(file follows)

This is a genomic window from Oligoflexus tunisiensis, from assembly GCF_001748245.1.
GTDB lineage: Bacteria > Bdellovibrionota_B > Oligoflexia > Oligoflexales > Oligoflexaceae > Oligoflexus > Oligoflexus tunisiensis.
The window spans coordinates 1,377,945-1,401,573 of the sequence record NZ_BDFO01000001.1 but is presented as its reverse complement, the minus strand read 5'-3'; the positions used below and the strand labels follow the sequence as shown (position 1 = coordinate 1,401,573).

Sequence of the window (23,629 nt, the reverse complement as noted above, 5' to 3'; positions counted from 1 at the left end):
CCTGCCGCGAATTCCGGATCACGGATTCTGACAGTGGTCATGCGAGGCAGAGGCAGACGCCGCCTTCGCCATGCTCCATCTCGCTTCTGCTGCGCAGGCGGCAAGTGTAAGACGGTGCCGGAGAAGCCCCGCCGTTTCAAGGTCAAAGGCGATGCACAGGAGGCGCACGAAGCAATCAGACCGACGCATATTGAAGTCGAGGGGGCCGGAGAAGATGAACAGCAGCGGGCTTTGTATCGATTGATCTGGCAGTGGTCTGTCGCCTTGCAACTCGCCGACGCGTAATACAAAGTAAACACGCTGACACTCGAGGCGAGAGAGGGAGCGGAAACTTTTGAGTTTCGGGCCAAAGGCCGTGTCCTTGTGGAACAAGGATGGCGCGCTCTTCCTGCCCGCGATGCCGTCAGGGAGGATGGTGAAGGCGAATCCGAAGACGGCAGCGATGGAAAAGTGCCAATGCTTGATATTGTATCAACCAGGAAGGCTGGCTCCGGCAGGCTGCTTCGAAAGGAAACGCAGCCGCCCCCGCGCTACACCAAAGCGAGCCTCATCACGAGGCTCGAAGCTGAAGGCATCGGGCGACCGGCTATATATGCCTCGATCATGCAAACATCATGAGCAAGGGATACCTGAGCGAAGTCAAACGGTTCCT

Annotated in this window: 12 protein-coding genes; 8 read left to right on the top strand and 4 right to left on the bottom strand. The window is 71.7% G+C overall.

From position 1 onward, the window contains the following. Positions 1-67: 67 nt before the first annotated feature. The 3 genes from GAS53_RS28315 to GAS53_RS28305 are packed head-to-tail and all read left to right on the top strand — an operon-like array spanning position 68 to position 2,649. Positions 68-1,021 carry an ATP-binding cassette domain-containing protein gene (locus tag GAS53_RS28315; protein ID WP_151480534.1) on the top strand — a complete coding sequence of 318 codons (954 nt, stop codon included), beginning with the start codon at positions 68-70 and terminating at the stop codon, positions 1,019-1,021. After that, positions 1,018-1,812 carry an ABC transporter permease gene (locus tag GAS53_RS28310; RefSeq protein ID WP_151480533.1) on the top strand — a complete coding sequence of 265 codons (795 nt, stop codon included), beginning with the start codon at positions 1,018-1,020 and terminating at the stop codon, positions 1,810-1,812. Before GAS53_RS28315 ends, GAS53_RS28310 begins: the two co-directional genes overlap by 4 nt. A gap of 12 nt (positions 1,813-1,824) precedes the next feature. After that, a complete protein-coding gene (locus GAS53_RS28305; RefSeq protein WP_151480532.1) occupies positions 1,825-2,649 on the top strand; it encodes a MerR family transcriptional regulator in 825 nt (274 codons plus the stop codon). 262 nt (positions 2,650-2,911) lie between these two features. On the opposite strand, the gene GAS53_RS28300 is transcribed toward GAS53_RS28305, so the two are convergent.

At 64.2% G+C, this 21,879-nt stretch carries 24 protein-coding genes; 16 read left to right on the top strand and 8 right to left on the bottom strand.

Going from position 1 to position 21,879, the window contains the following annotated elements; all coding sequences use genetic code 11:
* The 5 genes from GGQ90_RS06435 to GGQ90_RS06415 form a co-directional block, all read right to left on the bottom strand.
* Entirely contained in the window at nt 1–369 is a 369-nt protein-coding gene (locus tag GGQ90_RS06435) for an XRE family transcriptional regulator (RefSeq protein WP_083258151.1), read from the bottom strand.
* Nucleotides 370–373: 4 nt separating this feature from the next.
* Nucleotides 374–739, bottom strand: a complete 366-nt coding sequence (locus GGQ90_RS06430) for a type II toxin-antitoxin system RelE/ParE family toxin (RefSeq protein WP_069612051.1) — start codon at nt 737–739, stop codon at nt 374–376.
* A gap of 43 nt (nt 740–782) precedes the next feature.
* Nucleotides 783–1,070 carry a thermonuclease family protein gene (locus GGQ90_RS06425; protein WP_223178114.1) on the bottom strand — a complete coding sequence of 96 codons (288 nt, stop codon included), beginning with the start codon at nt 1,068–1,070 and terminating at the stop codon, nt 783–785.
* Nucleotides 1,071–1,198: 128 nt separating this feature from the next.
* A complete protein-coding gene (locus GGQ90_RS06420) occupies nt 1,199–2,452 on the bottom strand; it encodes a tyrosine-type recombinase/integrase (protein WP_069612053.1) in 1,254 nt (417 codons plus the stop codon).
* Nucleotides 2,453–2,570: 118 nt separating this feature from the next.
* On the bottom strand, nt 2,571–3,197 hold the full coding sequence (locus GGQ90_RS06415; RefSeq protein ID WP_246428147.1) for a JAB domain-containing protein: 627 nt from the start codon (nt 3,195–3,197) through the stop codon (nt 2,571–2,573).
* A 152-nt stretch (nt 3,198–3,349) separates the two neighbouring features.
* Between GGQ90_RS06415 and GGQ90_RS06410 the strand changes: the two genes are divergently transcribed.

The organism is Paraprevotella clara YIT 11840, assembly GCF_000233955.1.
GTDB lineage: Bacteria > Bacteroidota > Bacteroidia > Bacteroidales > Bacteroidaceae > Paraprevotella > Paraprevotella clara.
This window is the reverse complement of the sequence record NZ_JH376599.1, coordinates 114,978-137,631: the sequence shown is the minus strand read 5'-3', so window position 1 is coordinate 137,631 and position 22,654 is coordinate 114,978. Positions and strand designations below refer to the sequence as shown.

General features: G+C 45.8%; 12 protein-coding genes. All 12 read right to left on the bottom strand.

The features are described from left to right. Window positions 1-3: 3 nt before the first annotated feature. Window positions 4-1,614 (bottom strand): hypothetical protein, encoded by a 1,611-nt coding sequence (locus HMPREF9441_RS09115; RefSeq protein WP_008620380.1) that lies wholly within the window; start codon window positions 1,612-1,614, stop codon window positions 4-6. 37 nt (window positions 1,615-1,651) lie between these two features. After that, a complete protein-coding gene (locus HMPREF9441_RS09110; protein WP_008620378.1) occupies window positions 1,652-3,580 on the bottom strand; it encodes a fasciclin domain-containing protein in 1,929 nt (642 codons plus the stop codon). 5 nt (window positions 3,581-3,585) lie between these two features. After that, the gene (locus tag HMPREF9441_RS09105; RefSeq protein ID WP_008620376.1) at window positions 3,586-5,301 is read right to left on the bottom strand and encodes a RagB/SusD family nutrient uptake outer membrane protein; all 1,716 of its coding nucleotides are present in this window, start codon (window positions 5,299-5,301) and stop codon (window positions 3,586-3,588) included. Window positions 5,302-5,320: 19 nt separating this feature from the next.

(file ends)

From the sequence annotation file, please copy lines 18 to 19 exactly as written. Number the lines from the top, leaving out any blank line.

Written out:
* Nucleotides 2,453–2,570: 118 nt separating this feature from the next.
* On the bottom strand, nt 2,571–3,197 hold the full coding sequence (locus GGQ90_RS06415; RefSeq protein ID WP_246428147.1) for a JAB domain-containing protein: 627 nt from the start codon (nt 3,195–3,197) through the stop codon (nt 2,571–2,573).